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News

Thaba Chweu municipal finances in a bad shape

A cash-strapped Mpumalanga municipality has had disclaimers – the worst possible audit outcome – for the past seven financial years.

The situation at Thaba Chweu local municipality – which includes the small towns of Lydenburg (Mashishing), Sabie and Graskop – is unlikely to improve in the financial year that ended last month.

According to documents seen by Sowetan, the municipality expects to post a deficit of more than R26.6-million in 2015/2016 and forecasts another R18.6-million deficit in the current financial year (2016/2017).

Thaba Chweu municipality has been hit with disclaimers since 2008 and in the financial year that ended in June last year, auditor-general Kimi Makwetu slammed the municipality for misspending its infrastructure grant and the unspent portion not being backed by the cash in its bank account.

In terms of the Division of Revenue Act, allocations to all spheres of government may only be utilised for the purpose stipulated and in accordance with the applicable framework.

The municipality is among several across the country that owe power utility Eskom millions of rands for electricity.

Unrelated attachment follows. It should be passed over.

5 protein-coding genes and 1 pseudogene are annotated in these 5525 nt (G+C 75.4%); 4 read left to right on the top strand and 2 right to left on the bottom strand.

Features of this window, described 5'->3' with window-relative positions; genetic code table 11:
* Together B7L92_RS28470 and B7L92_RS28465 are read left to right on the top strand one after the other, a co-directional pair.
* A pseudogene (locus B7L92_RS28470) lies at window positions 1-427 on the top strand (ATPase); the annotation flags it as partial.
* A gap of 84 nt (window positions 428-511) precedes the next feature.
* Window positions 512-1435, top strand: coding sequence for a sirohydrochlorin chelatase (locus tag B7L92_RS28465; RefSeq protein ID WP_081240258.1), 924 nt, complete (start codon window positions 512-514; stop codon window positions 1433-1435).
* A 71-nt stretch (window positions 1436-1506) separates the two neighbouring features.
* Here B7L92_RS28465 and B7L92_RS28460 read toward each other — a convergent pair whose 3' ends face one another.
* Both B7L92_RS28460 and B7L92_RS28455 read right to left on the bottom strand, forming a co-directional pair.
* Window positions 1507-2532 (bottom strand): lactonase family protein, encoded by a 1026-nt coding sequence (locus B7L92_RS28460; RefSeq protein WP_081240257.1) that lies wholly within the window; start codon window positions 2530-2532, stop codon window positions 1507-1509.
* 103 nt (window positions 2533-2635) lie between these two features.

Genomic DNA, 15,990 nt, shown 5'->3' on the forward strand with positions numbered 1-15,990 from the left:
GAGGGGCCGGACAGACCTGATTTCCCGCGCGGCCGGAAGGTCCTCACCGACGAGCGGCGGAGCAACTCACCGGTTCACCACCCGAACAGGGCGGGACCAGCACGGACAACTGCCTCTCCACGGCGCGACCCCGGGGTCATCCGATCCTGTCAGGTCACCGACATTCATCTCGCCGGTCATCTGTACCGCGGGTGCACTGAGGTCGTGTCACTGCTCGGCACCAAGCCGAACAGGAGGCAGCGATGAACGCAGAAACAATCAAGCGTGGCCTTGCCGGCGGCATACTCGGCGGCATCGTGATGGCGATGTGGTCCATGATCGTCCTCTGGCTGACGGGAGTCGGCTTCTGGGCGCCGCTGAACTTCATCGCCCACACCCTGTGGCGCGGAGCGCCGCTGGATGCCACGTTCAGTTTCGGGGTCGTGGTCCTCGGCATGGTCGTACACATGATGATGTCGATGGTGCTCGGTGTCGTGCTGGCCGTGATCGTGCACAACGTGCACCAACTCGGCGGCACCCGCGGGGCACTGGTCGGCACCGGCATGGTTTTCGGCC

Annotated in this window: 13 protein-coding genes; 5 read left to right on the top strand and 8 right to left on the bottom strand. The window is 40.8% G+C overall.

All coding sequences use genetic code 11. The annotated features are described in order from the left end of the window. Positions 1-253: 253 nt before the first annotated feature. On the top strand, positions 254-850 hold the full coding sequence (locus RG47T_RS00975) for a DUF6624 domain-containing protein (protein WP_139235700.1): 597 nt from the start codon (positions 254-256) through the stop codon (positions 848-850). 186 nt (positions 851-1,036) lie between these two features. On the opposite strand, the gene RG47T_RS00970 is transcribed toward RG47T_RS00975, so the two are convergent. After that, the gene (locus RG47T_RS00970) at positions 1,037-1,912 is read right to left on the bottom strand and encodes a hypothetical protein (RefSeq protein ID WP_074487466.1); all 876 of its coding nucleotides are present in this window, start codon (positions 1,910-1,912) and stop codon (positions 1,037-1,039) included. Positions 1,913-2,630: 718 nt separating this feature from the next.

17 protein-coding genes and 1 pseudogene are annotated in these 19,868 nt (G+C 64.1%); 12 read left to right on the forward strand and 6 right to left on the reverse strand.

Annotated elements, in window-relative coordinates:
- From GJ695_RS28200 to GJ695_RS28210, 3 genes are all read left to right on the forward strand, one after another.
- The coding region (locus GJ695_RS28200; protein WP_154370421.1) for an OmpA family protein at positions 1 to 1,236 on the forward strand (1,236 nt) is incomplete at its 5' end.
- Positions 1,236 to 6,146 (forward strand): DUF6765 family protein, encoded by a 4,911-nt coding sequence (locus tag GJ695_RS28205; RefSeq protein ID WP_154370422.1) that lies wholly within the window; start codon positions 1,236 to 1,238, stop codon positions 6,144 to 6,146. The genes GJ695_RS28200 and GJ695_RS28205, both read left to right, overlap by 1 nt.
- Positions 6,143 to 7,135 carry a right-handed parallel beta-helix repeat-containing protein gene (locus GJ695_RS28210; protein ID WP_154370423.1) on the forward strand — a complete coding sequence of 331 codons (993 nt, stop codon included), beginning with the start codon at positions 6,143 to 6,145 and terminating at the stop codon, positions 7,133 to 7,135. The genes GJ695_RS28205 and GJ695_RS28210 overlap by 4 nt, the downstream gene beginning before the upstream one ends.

Four months ago, Thaba Chweu local municipality reportedly owed Eskom about R320-million and it was threatened with disconnection.

Eskom spokesman Khulu Phasiwe did not respond to an inquiry on the latest figure.

Last year, then cooperative governance and traditional affairs minister Pravin Gordhan admitted that Thaba Chweu local municipality was in the “dysfunctional category”.

Gordhan also set up a task team to “engage with the political and administrative leadership as well as support staff”.

“I acknowledge that the municipality is experiencing various challenges related to service delivery, financial management, institutional and administrative capacity, good governance and public participation,” Gordhan admitted in a letter to Farhad Essack, DA member of the National Council of Provinces for Mpumalanga.

Compounding the municipality’s institutional and administrative capacity troubles is the fact that it has had more than half-a-dozen bosses within a short space of time. Current acting municipal manager Lesley Mokwena was appointed last year. He had been the council’s chief financial officer only since February last year.

In the run-up to the 2011 local government elections, Thaba Chweu had lawyer Terrence Mokale appointed its administrator following allegations of maladministration and corruption including the theft of R3.2-million by some officials who changed passwords for its electronic banking system.

Since then it has had Mpumalanga premier David Mabuza’s former special adviser Jomo Mnisi, who was seconded to the municipality, Godfrey Nkosi, Billy Ralebipi, Tumelo Ratau, Surprise Maebela and Burton Koma as acting or permanent municipal managers.